GPT-3.5 held its ground, and provided a nuanced response to continue the conversation.
GPT-3.5 is the default model in ChatGPT, and it’s free for all users. ChatGPT includes speech recognition on mobile, and provides a fully hands-free experience with a call feature.
You can call ChatGPT and have a conversation without ever typing a word. Voices are customizable and come from the Whisper API.
Gemini Pro in Bard offers speech recognition and can read texts to you, but it won’t engage in 1 on 1 calls on the phone with you. Weirdly enough, Google Bard doesn’t even have a native app for the time being.
These features are not model-related, but they’re native to the interfaces most people use to engage with them. If you simply use Gemini Pro or GPT-3.5’s API, neither will provide voice recognition out of the box.
Depending on your use case, budget, and workflows the answer differs. Let’s explore a few common use cases.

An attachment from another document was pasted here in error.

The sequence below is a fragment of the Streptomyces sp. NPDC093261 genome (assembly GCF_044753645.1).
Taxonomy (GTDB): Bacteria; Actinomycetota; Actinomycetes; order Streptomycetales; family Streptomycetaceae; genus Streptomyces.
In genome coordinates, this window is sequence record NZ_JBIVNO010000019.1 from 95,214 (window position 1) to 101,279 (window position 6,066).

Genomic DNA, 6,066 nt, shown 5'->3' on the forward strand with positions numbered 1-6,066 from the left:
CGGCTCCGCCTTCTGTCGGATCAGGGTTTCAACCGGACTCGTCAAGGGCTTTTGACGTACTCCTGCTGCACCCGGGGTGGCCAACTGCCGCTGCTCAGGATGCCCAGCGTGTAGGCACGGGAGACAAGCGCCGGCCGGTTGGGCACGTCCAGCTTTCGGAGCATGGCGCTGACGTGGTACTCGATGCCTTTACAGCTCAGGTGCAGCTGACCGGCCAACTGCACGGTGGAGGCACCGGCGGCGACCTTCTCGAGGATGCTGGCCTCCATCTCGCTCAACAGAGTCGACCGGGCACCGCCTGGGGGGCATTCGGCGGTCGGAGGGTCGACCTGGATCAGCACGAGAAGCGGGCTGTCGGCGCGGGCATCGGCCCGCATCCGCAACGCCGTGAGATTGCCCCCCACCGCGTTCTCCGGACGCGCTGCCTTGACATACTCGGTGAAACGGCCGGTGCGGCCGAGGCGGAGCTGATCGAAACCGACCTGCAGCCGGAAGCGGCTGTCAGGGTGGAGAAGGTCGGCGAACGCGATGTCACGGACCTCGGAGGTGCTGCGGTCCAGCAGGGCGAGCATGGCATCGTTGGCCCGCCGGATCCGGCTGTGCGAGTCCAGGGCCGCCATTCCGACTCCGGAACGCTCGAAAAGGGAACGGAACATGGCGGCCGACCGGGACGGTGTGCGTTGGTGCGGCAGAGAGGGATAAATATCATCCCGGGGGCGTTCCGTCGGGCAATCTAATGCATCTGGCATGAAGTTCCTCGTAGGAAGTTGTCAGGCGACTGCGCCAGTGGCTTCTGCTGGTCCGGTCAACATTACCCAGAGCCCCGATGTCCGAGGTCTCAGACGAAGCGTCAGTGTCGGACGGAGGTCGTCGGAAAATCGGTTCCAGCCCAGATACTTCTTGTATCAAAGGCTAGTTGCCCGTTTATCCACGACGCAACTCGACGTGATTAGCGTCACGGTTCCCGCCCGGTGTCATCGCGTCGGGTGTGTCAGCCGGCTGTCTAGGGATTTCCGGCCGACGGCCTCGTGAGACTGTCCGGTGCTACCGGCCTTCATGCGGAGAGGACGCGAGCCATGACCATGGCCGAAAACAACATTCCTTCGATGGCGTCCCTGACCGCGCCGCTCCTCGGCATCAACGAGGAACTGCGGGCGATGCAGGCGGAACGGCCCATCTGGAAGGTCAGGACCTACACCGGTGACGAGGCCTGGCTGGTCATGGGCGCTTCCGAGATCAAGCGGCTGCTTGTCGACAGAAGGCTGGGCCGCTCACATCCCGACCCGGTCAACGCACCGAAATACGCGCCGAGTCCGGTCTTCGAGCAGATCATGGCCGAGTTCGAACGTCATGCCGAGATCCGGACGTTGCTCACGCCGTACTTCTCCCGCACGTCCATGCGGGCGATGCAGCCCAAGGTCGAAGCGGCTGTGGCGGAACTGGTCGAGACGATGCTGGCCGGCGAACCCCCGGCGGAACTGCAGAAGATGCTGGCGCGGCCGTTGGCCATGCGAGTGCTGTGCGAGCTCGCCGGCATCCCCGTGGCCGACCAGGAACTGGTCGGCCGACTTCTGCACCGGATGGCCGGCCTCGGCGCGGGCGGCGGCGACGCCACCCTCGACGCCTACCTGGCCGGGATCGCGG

For long-form writing like blog posts, whitepapers, and essays, Google’s Gemini Pro should theoretically perform better than GPT-3.5 due to the longer context size. If you prompt it well enough, then you should be able to get better results.
However, if you use GPT-3.5 inside of ChatGPT, you might get access to much more training data on the background that Google simply doesn’t have for the time being. Many people using ChatGPT allow training, meaning the bot learns and adapts from other people using it.
Lots of users take advantage of ChatGPT to write copy, so the default answers might be better with gpt 3.5 turbo There are also many, many prompts online to use with GPT-3.5 that might not be optimized for Gemini Pro.
Let’s try, though!
Prompt: “Generate a blog article on the topic: Artificial Intelligence Predictions for 2024. Follow all SEO best practices, add entities, LSIs, and NLP keywords, and cover all main topics. The article should be at least 2,000 words. Be thought-provoking, direct, and catchy.”